You Want Rolls For Thanksgiving, We've Got What You Knead (GET IT?)
People from all walks of life love yeast rolls, probably even abnormal people with borderline personality disorders. Pets love them, too. If you're not careful, dogs will help themselves into a state of drunkenness by enjoying batches of raw dough.
Yeast rolls take several hours to prepare, but the payout is a couple dozen bites of joy. As they bake, your home will smell good enough to sell. Satisfying, boosts the value of real estate -- these rolls are an excellent investment of your time.
Yeast rolls are great with butter, jam, butter and jam, or combine all three to make a yeast roll slider.
½ c. milk
½ c. sugar
1 ½ tsp. kosher salt
¼ c. butter, melted
½ c. water, lukewarm-ish
2 envelopes of yeast
2 eggs, beaten
4 ½ c. all purpose flour, extra for kneading
butter, room temperature, as needed
Making the rolls
In a saucepan, scald milk and remove from heat. Stir in the next three ingredients, and let it cool.
In a large mixing bowl, combine lukewarm water with yeast, and stir gently until dissolved. Add the cooled milk mixture, beaten eggs, and about two and a half cups of flour. Blend until the dough is sticky. Keep adding flour, a half-cup at a time, until you have a pliant ball of dough.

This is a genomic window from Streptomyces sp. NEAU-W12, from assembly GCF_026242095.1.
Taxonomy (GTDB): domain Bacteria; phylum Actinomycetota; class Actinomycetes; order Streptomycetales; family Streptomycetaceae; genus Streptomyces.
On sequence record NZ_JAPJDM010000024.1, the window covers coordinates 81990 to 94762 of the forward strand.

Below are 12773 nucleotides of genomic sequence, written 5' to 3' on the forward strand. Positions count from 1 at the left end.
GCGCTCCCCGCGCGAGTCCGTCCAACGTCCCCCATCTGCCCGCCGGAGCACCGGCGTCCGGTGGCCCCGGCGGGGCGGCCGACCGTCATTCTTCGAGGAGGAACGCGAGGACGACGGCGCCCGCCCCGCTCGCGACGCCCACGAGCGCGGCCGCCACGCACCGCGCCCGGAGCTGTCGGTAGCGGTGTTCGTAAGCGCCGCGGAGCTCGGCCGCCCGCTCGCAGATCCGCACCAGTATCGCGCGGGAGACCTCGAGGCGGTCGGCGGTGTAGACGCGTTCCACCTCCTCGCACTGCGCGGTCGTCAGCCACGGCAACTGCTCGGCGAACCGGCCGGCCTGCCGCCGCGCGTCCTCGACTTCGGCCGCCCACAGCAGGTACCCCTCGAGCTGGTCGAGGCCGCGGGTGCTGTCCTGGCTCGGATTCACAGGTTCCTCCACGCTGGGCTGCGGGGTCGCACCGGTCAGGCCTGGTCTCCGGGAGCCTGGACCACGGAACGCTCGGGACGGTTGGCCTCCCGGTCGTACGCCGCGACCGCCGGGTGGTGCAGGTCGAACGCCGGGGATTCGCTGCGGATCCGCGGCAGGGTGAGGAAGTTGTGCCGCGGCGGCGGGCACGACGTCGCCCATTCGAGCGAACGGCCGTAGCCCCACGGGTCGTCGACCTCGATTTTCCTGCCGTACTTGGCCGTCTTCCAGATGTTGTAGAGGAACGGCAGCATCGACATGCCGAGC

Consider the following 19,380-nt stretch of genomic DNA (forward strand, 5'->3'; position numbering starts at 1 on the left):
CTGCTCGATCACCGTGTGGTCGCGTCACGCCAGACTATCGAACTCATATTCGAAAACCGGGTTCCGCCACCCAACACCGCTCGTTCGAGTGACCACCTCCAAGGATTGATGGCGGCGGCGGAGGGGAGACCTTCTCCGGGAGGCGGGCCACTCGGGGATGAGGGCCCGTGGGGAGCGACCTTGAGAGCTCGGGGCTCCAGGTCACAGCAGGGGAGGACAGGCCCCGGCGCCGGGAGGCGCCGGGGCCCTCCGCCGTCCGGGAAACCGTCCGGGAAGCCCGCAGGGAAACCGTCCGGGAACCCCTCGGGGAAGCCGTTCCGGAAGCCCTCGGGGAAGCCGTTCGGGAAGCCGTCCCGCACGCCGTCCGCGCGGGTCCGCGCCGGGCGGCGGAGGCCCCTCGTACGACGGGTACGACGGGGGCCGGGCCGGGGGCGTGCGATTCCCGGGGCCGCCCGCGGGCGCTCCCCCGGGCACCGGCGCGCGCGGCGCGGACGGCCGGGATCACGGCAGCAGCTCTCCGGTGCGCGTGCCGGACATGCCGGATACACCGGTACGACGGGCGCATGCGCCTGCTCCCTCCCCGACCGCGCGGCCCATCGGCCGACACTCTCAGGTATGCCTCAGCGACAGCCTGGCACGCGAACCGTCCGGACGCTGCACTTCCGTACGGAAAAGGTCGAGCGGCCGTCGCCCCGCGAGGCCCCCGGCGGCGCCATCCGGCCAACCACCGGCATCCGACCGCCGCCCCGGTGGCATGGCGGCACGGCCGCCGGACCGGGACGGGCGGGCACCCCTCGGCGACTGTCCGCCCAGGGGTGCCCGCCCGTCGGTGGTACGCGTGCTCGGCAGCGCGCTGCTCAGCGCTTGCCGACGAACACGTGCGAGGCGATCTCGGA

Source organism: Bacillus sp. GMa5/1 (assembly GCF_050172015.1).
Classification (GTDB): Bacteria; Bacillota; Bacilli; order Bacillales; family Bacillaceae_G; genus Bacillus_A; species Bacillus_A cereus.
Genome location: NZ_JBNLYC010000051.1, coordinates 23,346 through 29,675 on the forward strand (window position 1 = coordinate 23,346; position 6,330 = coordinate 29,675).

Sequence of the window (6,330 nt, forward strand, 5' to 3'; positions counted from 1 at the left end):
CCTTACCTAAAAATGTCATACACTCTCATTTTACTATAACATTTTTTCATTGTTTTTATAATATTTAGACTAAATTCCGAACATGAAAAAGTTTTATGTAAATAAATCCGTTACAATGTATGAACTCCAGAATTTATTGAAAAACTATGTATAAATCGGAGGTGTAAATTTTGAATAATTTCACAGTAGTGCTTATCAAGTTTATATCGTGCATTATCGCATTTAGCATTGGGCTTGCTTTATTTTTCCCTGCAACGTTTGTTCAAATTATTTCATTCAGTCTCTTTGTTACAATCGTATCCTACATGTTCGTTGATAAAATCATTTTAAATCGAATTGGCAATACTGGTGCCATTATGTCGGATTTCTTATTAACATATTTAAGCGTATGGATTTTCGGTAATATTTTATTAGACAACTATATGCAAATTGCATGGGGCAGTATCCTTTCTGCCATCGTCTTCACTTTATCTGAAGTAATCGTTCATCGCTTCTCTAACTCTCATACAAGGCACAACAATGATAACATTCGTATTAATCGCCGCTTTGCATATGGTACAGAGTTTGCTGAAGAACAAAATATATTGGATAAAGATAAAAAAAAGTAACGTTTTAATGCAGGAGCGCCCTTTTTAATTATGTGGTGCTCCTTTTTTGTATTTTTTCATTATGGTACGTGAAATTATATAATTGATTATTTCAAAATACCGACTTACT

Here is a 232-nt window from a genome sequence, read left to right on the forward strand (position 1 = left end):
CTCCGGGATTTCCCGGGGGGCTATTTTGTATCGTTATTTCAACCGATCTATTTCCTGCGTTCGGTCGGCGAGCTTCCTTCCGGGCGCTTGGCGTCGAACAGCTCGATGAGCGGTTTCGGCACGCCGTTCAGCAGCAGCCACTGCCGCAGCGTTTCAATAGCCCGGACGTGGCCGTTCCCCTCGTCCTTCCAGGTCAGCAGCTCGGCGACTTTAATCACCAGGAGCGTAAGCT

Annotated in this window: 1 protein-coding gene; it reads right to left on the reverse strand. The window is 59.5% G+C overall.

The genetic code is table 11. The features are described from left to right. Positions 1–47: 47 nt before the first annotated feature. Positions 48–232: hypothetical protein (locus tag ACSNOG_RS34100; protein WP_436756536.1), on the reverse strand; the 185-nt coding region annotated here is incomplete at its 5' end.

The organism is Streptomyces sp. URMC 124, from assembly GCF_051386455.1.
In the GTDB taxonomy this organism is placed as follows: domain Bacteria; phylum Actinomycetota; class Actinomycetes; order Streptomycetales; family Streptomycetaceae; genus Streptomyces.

On a floured surface, knead the dough for about 10 minutes. It will seem so boring. Ask someone to turn some music on, because your hands are a mess and you can't. Better? Much. Kneading helps release gluten, and we need gluten to make light and chewy rolls. Gluten gets a ton of bad press, but I will have whatever gluten you don't want. I wish I were made of gluten.
Rinse out that big bowl you had a few minutes ago, pat it dry, and smear the inside with butter. Put the dough back into the bowl and roll it around a few times to coat. Cover the bowl and let the dough rise in a warm spot for about an hour.
After an hour, the dough should have doubled in size. Punch it down, and let it rise for another hour, until it has doubled in size again.
Grease about four cake pans, or two cookie sheets -- either is fine. Turn the dough out on a floured surface, to make it easier to handle. Pull off pieces of the dough (about the size of a big walnut), and form into balls. Place these in your pans or cookie sheets. The rolls should not quite touch. Brush these with butter and set aside to allow the rolls to rise for another hour.
Preheat the oven to 425º. Bake rolls for 15-20 minutes, or until brown. Remove from pan, and allow them to cool on wire racks for about 5-10 minutes. After that, you and your people can have as many as you want.
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